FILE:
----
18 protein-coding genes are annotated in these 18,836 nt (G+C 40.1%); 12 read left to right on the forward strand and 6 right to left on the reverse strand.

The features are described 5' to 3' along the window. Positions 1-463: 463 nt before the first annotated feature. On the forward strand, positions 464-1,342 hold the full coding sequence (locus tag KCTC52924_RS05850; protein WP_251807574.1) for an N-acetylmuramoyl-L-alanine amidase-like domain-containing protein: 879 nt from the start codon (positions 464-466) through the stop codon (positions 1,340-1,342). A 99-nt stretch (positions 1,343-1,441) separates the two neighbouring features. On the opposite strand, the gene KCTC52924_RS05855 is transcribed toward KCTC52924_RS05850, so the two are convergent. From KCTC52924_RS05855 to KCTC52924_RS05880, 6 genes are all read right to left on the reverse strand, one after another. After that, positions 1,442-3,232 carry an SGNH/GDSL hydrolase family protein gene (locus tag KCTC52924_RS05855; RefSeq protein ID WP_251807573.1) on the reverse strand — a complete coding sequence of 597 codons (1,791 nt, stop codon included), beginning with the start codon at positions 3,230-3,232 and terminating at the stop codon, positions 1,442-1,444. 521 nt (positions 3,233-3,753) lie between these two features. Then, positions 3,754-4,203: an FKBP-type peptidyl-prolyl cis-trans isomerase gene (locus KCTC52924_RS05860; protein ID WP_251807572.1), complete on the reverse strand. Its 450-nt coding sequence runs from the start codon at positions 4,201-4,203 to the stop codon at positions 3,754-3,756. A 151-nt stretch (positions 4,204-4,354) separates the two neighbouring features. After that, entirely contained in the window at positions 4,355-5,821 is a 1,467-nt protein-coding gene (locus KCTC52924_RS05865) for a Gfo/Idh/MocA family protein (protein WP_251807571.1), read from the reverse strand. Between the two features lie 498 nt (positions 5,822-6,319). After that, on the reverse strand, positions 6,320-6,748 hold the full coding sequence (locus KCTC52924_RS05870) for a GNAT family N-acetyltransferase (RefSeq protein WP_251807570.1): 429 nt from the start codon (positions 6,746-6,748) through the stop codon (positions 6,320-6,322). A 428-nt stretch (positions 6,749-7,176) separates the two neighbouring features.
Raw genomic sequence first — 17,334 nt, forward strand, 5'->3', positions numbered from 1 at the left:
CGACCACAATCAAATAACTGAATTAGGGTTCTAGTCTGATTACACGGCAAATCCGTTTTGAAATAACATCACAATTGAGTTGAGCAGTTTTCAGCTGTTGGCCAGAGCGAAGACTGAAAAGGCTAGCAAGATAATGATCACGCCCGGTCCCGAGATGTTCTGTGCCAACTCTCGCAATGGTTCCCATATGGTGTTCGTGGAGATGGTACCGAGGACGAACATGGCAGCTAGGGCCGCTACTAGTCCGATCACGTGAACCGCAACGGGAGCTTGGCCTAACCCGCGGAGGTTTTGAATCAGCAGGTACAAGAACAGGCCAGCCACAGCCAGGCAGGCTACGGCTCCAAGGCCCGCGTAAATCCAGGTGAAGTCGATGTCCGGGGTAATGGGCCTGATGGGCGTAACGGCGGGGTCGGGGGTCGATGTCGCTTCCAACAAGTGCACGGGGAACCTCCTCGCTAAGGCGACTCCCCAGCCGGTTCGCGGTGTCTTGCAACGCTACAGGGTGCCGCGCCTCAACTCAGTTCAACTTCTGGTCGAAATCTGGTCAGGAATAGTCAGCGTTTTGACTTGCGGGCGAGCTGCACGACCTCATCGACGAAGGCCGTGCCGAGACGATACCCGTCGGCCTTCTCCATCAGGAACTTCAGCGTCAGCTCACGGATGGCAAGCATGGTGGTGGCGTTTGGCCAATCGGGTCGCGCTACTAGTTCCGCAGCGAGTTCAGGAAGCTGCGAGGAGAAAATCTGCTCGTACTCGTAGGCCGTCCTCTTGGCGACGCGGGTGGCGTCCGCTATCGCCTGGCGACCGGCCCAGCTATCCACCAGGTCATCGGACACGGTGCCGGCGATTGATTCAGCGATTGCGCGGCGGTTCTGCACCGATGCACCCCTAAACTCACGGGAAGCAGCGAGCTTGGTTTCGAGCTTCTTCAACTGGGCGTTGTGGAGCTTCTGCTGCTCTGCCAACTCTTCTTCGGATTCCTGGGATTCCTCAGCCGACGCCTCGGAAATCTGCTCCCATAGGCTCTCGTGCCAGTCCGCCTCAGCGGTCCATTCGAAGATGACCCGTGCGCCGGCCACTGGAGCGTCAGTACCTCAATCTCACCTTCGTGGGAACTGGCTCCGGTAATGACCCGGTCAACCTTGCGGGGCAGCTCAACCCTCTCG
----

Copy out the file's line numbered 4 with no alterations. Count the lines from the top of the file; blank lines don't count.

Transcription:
CGACCACAATCAAATAACTGAATTAGGGTTCTAGTCTGATTACACGGCAAATCCGTTTTGAAATAACATCACAATTGAGTTGAGCAGTTTTCAGCTGTTGGCCAGAGCGAAGACTGAAAAGGCTAGCAAGATAATGATCACGCCCGGTCCCGAGATGTTCTGTGCCAACTCTCGCAATGGTTCCCATATGGTGTTCGTGGAGATGGTACCGAGGACGAACATGGCAGCTAGGGCCGCTACTAGTCCGATCACGTGAACCGCAACGGGAGCTTGGCCTAACCCGCGGAGGTTTTGAATCAGCAGGTACAAGAACAGGCCAGCCACAGCCAGGCAGGCTACGGCTCCAAGGCCCGCGTAAATCCAGGTGAAGTCGATGTCCGGGGTAATGGGCCTGATGGGCGTAACGGCGGGGTCGGGGGTCGATGTCGCTTCCAACAAGTGCACGGGGAACCTCCTCGCTAAGGCGACTCCCCAGCCGGTTCGCGGTGTCTTGCAACGCTACAGGGTGCCGCGCCTCAACTCAGTTCAACTTCTGGTCGAAATCTGGTCAGGAATAGTCAGCGTTTTGACTTGCGGGCGAGCTGCACGACCTCATCGACGAAGGCCGTGCCGAGACGATACCCGTCGGCCTTCTCCATCAGGAACTTCAGCGTCAGCTCACGGATGGCAAGCATGGTGGTGGCGTTTGGCCAATCGGGTCGCGCTACTAGTTCCGCAGCGAGTTCAGGAAGCTGCGAGGAGAAAATCTGCTCGTACTCGTAGGCCGTCCTCTTGGCGACGCGGGTGGCGTCCGCTATCGCCTGGCGACCGGCCCAGCTATCCACCAGGTCATCGGACACGGTGCCGGCGATTGATTCAGCGATTGCGCGGCGGTTCTGCACCGATGCACCCCTAAACTCACGGGAAGCAGCGAGCTTGGTTTCGAGCTTCTTCAACTGGGCGTTGTGGAGCTTCTGCTGCTCTGCCAACTCTTCTTCGGATTCCTGGGATTCCTCAGCCGACGCCTCGGAAATCTGCTCCCATAGGCTCTCGTGCCAGTCCGCCTCAGCGGTCCATTCGAAGATGACCCGTGCGCCGGCCACTGGAGCGTCAGTACCTCAATCTCACCTTCGTGGGAACTGGCTCCGGTAATGACCCGGTCAACCTTGCGGGGCAGCTCAACCCTCTCG